#7

Yes, I also consider 2a as part of my portfolio.
The allocations are published (40% stocks, 35% bonds, 20% immo, commodities etc) so I use those allocations. I don’t feel putting it at 100% bonds is correct in my case. Returns were 3.5% in 2017 and 1% in 2018 so I feel the returns are acc. to the individual contribution of each part, albeit with some damping in a big-positive year (to then be used in a negative year), since minus returns are not “welcomed” (risk-free expectations by many employees, as well as the authoritiesl.


#8

it was all promised as your own money on your own account, but when the 1st pillar ran into troubles, the government made a shocking decision of shifting some of that money from the 2nd pillar to the 1st pillar. So they took some honey from your dedicated jar and put it into the big “everybody’s” jar.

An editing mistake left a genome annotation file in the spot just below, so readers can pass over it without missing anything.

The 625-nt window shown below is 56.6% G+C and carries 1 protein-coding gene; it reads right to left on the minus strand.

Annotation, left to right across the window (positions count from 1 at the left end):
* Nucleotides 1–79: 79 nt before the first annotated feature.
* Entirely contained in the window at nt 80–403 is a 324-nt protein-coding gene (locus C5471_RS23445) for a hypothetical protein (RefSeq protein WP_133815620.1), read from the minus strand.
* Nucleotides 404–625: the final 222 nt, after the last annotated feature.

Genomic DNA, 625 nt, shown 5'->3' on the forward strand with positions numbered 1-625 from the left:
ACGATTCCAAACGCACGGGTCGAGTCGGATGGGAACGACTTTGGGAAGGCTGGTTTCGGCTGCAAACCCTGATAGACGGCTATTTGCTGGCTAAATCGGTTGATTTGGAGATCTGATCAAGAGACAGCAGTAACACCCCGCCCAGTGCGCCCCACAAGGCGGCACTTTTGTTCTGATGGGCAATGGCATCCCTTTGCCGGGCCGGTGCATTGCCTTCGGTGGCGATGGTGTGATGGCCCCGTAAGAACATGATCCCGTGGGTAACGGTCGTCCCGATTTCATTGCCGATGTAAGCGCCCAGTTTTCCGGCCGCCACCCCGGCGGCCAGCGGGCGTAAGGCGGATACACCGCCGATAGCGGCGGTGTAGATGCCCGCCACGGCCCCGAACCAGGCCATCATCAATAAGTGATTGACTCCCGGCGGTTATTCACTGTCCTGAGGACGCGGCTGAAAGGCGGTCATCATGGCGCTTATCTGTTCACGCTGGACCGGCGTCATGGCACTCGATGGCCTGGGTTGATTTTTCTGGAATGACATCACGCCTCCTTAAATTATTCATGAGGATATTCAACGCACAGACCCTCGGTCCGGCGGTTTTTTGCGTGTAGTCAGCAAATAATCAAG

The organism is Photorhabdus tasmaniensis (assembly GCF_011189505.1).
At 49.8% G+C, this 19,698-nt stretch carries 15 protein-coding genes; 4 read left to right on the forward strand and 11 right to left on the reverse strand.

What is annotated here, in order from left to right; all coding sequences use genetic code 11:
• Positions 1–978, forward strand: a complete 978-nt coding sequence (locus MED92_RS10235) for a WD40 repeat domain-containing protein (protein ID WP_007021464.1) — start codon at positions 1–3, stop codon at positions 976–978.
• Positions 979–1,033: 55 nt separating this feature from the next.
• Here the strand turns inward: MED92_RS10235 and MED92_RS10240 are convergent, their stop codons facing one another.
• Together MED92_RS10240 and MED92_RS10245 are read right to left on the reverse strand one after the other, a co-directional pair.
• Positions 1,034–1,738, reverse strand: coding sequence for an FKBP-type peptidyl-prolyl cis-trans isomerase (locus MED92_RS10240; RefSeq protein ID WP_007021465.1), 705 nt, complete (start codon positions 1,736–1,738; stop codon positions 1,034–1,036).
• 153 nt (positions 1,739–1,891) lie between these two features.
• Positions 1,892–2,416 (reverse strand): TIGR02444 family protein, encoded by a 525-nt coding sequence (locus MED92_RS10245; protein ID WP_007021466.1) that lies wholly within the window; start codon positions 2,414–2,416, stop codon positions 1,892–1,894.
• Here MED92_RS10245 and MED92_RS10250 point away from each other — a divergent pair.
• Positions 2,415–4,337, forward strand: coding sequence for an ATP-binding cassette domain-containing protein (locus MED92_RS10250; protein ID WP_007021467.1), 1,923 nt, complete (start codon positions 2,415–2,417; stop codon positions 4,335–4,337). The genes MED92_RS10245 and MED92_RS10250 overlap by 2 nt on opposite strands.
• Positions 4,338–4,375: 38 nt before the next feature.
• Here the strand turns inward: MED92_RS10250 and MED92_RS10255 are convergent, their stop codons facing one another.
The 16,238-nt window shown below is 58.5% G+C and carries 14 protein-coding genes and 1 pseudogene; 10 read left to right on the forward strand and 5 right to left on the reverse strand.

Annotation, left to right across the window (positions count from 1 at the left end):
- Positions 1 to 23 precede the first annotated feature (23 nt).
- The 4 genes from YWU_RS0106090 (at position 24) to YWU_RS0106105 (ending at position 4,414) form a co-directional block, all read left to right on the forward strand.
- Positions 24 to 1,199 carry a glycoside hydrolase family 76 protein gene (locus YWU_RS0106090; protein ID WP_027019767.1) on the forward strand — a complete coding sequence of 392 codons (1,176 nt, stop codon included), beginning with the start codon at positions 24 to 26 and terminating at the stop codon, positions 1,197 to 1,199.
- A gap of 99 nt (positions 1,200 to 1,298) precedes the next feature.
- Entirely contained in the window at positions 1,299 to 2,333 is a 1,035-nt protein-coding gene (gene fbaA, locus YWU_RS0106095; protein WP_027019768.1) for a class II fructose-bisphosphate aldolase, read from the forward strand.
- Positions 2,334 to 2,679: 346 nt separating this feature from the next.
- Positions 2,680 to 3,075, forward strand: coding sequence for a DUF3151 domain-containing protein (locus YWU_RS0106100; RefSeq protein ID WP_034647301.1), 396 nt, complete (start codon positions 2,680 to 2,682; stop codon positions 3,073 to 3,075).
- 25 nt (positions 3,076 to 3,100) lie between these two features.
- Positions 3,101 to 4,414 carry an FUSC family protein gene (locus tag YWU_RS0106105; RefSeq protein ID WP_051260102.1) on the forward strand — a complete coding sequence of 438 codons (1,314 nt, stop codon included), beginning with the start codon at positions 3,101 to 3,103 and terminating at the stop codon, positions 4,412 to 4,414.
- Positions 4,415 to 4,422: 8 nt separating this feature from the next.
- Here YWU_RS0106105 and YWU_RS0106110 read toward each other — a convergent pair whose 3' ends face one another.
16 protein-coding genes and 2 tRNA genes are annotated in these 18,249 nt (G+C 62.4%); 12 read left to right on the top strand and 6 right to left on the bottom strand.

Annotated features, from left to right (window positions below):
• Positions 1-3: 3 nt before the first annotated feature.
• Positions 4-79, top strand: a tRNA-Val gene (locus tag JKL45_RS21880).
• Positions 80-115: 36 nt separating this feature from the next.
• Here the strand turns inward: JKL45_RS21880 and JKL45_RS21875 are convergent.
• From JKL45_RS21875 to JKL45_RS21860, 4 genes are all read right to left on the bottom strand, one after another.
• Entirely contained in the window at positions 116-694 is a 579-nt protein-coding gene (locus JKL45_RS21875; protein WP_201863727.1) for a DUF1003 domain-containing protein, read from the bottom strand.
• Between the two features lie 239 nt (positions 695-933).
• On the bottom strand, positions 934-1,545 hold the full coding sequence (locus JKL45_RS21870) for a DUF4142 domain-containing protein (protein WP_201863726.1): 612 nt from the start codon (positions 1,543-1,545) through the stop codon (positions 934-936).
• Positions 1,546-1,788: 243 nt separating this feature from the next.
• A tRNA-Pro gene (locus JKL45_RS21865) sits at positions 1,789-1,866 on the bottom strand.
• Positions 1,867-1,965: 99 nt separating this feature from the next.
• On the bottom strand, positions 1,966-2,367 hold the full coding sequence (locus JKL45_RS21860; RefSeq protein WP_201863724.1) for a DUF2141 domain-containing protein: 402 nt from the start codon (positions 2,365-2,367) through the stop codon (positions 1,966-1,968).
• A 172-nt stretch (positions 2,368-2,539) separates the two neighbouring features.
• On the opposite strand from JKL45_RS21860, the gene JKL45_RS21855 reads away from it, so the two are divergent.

This is exactly what I fear what might happen. Not today but maybe in 10-15 years time.

Also, while I have read the article, I still do not see much of a point in considering it part of your portfolio. It has no practical effects on mine because I have 0% in bonds anyway and I am not planning on adding any.


#9

Forget the article, forget bonds. You have tens, maybe hundreds of thousands of CHF in 2nd pillar and it’s under your name, so if you choose to ignore them as a part of a psychological trick, it still doesn’t change the fact that it’s yours.

Yes, it could potentially be taken away. But a) this is Switzerland, a much richer and advanced country than Poland and b) when you see it coming, you can still find a way to withdraw it before they take it away.